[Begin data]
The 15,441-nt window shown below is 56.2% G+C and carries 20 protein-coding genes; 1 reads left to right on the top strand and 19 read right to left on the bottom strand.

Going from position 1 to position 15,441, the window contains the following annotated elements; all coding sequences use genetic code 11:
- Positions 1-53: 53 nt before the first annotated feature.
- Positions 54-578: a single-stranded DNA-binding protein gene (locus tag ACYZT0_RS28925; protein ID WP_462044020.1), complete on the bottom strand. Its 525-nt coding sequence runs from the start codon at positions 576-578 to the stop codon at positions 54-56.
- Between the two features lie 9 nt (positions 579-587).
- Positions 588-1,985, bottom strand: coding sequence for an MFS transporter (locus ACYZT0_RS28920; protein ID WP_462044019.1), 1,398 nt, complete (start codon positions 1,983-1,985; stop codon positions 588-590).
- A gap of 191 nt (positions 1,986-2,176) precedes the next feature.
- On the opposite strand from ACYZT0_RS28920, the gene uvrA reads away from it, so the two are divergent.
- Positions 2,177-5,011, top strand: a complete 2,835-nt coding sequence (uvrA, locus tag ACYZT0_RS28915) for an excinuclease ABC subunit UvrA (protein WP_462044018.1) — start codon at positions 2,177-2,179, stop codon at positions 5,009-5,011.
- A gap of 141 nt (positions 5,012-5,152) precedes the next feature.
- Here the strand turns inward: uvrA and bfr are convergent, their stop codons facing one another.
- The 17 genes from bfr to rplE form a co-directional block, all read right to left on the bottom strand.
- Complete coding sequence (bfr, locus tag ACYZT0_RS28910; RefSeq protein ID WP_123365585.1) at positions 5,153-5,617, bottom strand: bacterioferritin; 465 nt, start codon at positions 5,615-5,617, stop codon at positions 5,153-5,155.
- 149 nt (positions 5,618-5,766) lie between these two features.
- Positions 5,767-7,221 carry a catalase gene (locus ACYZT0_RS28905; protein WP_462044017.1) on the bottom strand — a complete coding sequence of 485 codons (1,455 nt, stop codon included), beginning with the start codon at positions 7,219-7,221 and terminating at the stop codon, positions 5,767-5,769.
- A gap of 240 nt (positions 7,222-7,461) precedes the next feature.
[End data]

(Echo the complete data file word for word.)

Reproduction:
The 15,441-nt window shown below is 56.2% G+C and carries 20 protein-coding genes; 1 reads left to right on the top strand and 19 read right to left on the bottom strand.

Going from position 1 to position 15,441, the window contains the following annotated elements; all coding sequences use genetic code 11:
- Positions 1-53: 53 nt before the first annotated feature.
- Positions 54-578: a single-stranded DNA-binding protein gene (locus tag ACYZT0_RS28925; protein ID WP_462044020.1), complete on the bottom strand. Its 525-nt coding sequence runs from the start codon at positions 576-578 to the stop codon at positions 54-56.
- Between the two features lie 9 nt (positions 579-587).
- Positions 588-1,985, bottom strand: coding sequence for an MFS transporter (locus ACYZT0_RS28920; protein ID WP_462044019.1), 1,398 nt, complete (start codon positions 1,983-1,985; stop codon positions 588-590).
- A gap of 191 nt (positions 1,986-2,176) precedes the next feature.
- On the opposite strand from ACYZT0_RS28920, the gene uvrA reads away from it, so the two are divergent.
- Positions 2,177-5,011, top strand: a complete 2,835-nt coding sequence (uvrA, locus tag ACYZT0_RS28915) for an excinuclease ABC subunit UvrA (protein WP_462044018.1) — start codon at positions 2,177-2,179, stop codon at positions 5,009-5,011.
- A gap of 141 nt (positions 5,012-5,152) precedes the next feature.
- Here the strand turns inward: uvrA and bfr are convergent, their stop codons facing one another.
- The 17 genes from bfr to rplE form a co-directional block, all read right to left on the bottom strand.
- Complete coding sequence (bfr, locus tag ACYZT0_RS28910; RefSeq protein ID WP_123365585.1) at positions 5,153-5,617, bottom strand: bacterioferritin; 465 nt, start codon at positions 5,615-5,617, stop codon at positions 5,153-5,155.
- 149 nt (positions 5,618-5,766) lie between these two features.
- Positions 5,767-7,221 carry a catalase gene (locus ACYZT0_RS28905; protein WP_462044017.1) on the bottom strand — a complete coding sequence of 485 codons (1,455 nt, stop codon included), beginning with the start codon at positions 7,219-7,221 and terminating at the stop codon, positions 5,767-5,769.
- A gap of 240 nt (positions 7,222-7,461) precedes the next feature.